Humidity is high, ranging from 82% in the morning to 56% in the afternoon in Atlanta. Rainfall varies considerably from year to year, but averages 50 in (127 cm) annually in the lowlands, increasing to 75 in (191 cm) in the mountains; snow falls occasionally in the interior. Tornadoes are an annual threat in mountain areas, and Georgia beaches are exposed to hurricane tides.
The growing season is approximately 185 days in the mountains and a generous 300 days in southern Georgia.
Georgia ranked 10th in population in the US with an estimated total of 8,560,310 in 2002, an increase of 4.6% since 2000. Between 1990 and 2000, Georgia's population grew from 6,478,453 to 8,186,453, an increase of 26.4% and the fourth-largest population gain among the 50 states for this period. The population is projected to reach 9.9 million by 2025. The population density was 141.4 per sq mi in 2000.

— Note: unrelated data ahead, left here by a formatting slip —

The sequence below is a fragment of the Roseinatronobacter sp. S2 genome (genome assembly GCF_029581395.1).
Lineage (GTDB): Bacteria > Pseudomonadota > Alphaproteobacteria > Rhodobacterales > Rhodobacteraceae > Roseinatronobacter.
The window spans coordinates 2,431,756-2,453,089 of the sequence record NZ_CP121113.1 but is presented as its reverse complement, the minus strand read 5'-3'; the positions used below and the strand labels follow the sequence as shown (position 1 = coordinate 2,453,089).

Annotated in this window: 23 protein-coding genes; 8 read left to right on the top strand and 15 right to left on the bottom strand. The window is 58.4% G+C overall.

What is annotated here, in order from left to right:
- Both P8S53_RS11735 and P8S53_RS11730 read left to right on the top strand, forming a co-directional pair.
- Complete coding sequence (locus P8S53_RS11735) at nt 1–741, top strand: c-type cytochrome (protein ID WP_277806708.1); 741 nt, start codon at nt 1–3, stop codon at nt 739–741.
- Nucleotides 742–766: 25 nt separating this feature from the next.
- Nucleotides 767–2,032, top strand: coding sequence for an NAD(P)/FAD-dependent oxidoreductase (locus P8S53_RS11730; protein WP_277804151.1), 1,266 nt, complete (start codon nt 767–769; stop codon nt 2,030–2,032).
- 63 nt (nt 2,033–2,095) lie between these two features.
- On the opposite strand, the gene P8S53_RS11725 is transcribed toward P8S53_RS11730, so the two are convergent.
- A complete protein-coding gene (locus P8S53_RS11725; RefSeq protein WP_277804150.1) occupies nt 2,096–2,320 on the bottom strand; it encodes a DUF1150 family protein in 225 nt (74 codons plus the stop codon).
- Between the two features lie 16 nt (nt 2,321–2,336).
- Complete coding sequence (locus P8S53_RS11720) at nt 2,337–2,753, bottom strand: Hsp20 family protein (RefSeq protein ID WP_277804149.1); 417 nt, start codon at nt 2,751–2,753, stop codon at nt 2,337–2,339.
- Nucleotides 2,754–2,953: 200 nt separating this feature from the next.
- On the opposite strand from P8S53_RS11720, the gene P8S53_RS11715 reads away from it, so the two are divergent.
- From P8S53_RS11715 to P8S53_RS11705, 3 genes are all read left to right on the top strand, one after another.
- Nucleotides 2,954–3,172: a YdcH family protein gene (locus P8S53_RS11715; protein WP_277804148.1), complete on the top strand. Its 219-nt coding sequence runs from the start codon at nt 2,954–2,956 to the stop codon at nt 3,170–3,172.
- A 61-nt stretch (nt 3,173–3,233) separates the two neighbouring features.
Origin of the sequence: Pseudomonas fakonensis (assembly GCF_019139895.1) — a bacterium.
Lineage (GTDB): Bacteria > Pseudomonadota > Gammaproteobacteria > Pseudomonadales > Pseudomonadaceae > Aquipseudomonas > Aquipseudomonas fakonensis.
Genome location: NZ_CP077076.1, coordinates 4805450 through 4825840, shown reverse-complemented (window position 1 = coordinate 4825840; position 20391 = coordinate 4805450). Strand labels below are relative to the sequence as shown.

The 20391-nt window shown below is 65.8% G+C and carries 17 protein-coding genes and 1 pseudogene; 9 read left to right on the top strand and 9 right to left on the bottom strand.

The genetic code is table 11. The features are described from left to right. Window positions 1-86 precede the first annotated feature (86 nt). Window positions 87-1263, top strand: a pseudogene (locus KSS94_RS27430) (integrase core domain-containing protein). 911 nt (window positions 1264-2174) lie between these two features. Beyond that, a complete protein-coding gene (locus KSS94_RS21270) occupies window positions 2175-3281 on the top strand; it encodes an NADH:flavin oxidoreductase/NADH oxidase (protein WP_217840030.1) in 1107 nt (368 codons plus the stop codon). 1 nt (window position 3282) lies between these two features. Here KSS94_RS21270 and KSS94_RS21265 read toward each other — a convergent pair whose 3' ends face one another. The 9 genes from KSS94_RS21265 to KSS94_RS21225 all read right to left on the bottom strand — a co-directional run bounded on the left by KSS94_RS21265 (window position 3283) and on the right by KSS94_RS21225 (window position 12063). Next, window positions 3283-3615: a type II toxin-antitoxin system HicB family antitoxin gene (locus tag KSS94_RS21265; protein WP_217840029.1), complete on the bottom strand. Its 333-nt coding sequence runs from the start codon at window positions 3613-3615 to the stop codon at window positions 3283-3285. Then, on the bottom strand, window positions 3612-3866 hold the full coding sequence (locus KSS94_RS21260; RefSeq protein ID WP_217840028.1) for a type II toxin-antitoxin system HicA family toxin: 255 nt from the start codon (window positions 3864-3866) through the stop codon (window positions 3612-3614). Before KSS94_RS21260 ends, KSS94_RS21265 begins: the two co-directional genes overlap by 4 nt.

Georgia, which occupies 1.6% of the total US land area, has nearly 3.3% of the nation's forestland and nearly 5% of the nation's commercial forests. In 2002 Georgia's forest area totaled 24,405,000 acres (9,877,000 hectares), of which 23,802,000 acres (9,633,000 hectares) are commercial forest.
Forests cover about two-thirds of the state's land area. The most densely wooded counties are in the piedmont hills and northern mountains. Ware and Charlton counties in southeastern Georgia, containing the Okefenokee Swamp, are almost entirely forested. In 2002, about 90% of Georgia's forestland was privately owned.
The chief products of Georgia's timber industry are pine lumber and pine panels for the building industry, hardwood lumber for the furniture industry, and pulp for the paper and box industry. In 2002, Georgia produced over 3.04 billion board feet of lumber (3rd in the US), of which 87% was softwood (pine).
The chief recreational forest areas are in the Chattahoochee-Oconee National Forest, consisting of two main tracts in the northern and central part of the state. Georgia has 1,856,000 acres (751,123 hectares) of National Forest System lands, 99% of which are within the boundaries of the two major tracts.